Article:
by Edwin Makowski, (Mission, Texas) grandson of Rev. William MakowskiWednesday 15 May 2013 at 11:40 pm.
Most of the facts related here were extracted from a booklet written in 1980 by Frieda Makowski Grusendorf entitled "The Life and Labors of William Makowski", reproduced and bound by Polygraphics, San Marcos, Texas. Frieda was the only daughter of William and Henrietta Makowski.
Reverend William Makowski, Methodist Circuit Rider
Albert Makowski, a carpenter, lived in Danzig, Prussia (now Poland). One very cold winter day in about 1879 he came home to find all members of his household very ill and without firewood. He left the house, presumably to find help, and never returned. Weeks later his body was found near a narrow footbridge crossing a stream. Thereafter his family lived in a severely impoverished condition relying on help from others and a meager income derived from the menial jobs the family members could find.
His survivors were his wife Christiana, son Friedrich Wilhelm (age 10), Hanna (age 3), Clara (age 1) and stepdaughter Louisa Seifert from Christiana's first husband who died in a typhoid epidemic. In later years Friedrich Wilhelm (known as William) related to his children a story about the Christmas after his father’s death when again all of the family stayed in bed throughout the day to keep warm. The only food they had that day was a gingerbread man brought in by a neighbor.
In spite of this hardship, William apparently received a reasonably good education and worked after school at Kiekhoefen Manufacturing Co as a packager. Three years military service in the Prussian Army was mandatory, but after his discharge at age 22 he immigrated to New York. Upon arriving in Guadalupe County, Texas he found employment near McQueeny, Texas at the Blumberg farm and after two years saved enough from his earnings to pay ship passage for his mother and two younger sisters to join him. The half-sister, Louisa, had already married and did not come to Texas until several years later. Their mother, Christiana, is buried near the south side of Lake McQueeny in a small un-named cemetery where some of the Blumbergs are also buried.
William Makowski was not a religious person and normally did not attend church service. He did enjoy music and one afternoon he heard singing and was curious enough to find its source. What he found was a Methodist Campground Revival. He returned again the next day to listen, but did not join the group. After several visits he began moving in closer to hear better and before the series of meetings ended he had joined the church.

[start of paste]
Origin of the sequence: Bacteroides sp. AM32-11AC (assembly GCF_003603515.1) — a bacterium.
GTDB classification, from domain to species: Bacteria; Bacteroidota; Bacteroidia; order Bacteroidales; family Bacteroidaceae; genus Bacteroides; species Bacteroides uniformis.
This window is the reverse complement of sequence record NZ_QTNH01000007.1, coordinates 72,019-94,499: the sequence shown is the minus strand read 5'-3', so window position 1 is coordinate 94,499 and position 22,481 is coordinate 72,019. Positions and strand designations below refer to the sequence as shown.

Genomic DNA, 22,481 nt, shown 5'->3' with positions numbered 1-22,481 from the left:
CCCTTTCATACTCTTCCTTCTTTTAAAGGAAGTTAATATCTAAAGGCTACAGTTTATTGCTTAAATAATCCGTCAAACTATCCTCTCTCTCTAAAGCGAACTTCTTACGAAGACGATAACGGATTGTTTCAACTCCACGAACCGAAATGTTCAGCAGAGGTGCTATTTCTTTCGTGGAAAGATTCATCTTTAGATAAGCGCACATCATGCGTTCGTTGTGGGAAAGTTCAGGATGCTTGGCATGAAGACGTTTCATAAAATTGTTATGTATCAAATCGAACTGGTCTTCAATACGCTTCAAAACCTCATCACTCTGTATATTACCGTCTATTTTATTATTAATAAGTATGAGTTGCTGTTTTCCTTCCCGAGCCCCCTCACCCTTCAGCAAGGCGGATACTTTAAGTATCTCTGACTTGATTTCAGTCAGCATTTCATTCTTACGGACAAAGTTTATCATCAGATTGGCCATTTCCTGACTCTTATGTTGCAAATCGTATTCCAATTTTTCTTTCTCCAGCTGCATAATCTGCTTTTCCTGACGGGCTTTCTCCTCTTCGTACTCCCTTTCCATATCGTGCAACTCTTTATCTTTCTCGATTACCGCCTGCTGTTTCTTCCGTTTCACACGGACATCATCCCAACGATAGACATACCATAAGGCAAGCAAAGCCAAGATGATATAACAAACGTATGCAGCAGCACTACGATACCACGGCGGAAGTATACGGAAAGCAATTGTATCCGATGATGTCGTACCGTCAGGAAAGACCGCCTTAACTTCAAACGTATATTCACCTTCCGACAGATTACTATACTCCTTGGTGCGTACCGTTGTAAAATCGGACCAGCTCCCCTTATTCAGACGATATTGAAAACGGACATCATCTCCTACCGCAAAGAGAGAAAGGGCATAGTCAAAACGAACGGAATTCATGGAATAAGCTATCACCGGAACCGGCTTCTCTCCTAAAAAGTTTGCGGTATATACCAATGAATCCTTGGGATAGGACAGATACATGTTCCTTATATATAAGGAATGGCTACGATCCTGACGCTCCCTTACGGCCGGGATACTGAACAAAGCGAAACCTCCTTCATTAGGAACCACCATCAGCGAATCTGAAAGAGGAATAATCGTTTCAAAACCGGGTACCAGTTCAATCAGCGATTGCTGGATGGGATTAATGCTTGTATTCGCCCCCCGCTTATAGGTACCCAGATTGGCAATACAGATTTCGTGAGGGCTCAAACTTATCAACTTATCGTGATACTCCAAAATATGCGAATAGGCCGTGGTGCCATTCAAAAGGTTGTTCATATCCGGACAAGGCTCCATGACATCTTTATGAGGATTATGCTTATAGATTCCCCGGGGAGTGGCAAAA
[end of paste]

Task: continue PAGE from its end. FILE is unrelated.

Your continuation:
From this experience he decided to become a Methodist Minister and in 1896 at age 28 he enrolled at Blinn College in Brenham. He earned his tuition by cutting wood at $1.00 per cord. Ministerial students were required to assist in church services as part of the curriculum. He was assigned to the Methodist Church at Phillipsburg near Brenham. It was there that he first saw the young lady who was to become his wife. She was Henriette Wellman, born 12 May 1878 in Wehdem, Prussia, to Friedrich and Henrietta Meier Wellman. William only completed one year at Blinn College. During his second year a need arose for a pastor at the Methodist German Conference church in Hondo, Texas. William was assigned to the task and left the next day carrying everything he owned in a small duffle bag. In 1899 William received an appointment to a church in Houston, Texas, but before going there he stopped in Phillipsburg, Texas where he and Henriette were married 7 December 1899. The wedding ring cost of $8.00 (eight cords of wood cut) depleted his total assets to $35.00. Their first son, William H., was born in Houston on 9 October 1900 just days after the great hurricane at Galveston, Texas had devastated south Texas; and their second son, Edwin Walter, was born there on 22 July 1902.
The next assignment was a circuit that included churches at Victoria, Tivoli, and Goliad, Texas. Since transportation
options were either walk or ride horseback , William became a Circuit Rider leaving him little time to spend with his young family in Victoria since completion of the circuit sometimes took as much as three weeks. During one of those occasions William discovered upon his return that his daughter, Frieda, had been born ten days earlier on 4 July 1904.
In 1905 the family moved to Hilda in Mason County, Texas where Makowski succeeded Rev William Buehrer. The community at that time consisted of church, parsonage, one-room school, cemetery, a few homes and a small store where the post office was located. Nearly all structures in the surrounding area were very durably constructed of native stone. Makowski also served the church at nearby Art, Texas except when high water made the Llano River crossing impassable. The salary at Hilda was $600.00, the parsonage had no furnishings, nor was a horse and buggy provided; but church members were generous in sharing their food. Deer, feral hogs, turkeys and other wildlife were plentiful and milk was easily obtained by milking a range cow. The family really enjoyed their stay at Hilda and I heard my father speak several times about the great times he and his siblings had during the seven-year tenure there. Two more sons were born into the family here, Walter on 4 January 1908 and Hugo on 28 July 1910. A 1962 Centennial Celebration document of the Hilda Church made note of Makowski's wood chopping skills, his thorough catechism classes, and of his sermons "strack von der leber."